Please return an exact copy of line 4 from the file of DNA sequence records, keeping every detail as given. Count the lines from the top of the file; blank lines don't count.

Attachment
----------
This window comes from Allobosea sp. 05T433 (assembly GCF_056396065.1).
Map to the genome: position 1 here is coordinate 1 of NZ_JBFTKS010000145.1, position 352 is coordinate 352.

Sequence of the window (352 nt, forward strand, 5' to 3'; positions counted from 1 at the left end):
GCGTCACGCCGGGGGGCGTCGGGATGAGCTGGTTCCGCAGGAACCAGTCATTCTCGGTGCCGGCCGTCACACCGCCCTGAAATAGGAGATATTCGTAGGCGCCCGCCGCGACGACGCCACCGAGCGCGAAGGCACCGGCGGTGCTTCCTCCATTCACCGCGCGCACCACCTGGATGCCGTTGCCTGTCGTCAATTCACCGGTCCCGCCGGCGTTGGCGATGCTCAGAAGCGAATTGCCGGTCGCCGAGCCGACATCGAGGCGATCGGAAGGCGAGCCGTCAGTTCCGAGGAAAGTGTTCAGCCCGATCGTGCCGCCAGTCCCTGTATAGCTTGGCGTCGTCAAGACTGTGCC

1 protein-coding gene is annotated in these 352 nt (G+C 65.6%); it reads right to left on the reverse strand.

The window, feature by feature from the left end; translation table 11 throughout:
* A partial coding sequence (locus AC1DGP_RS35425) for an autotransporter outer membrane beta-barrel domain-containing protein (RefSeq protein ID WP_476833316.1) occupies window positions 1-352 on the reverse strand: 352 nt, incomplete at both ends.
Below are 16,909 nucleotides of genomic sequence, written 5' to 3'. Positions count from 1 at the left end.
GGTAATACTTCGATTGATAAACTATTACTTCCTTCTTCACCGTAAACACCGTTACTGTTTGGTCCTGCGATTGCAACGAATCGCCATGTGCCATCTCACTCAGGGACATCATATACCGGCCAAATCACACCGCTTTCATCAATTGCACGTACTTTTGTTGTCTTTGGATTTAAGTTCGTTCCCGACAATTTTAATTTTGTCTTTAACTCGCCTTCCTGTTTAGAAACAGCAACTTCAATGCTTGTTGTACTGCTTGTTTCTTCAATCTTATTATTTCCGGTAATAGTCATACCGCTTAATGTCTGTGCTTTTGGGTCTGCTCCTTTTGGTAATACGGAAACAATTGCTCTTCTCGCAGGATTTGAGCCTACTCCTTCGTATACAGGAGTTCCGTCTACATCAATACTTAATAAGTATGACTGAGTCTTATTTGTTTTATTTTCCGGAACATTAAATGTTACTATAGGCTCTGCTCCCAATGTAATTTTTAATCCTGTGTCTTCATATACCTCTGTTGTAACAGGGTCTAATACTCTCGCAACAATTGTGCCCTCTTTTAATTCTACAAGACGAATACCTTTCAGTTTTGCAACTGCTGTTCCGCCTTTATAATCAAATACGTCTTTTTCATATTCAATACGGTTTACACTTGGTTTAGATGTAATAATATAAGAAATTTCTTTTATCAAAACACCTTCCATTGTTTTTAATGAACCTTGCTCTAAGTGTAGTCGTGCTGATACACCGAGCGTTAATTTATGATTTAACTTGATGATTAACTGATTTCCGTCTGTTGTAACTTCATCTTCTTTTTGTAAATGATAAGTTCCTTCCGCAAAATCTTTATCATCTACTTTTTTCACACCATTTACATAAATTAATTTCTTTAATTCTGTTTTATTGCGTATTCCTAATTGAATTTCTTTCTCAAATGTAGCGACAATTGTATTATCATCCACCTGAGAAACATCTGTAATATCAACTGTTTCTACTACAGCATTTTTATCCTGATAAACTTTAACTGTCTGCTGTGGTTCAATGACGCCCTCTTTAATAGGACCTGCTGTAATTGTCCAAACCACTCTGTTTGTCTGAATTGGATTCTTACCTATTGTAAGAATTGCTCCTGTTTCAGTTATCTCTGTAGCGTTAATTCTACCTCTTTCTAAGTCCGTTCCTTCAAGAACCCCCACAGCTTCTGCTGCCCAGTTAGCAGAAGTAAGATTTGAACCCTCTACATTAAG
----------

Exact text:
GCGTCACGCCGGGGGGCGTCGGGATGAGCTGGTTCCGCAGGAACCAGTCATTCTCGGTGCCGGCCGTCACACCGCCCTGAAATAGGAGATATTCGTAGGCGCCCGCCGCGACGACGCCACCGAGCGCGAAGGCACCGGCGGTGCTTCCTCCATTCACCGCGCGCACCACCTGGATGCCGTTGCCTGTCGTCAATTCACCGGTCCCGCCGGCGTTGGCGATGCTCAGAAGCGAATTGCCGGTCGCCGAGCCGACATCGAGGCGATCGGAAGGCGAGCCGTCAGTTCCGAGGAAAGTGTTCAGCCCGATCGTGCCGCCAGTCCCTGTATAGCTTGGCGTCGTCAAGACTGTGCC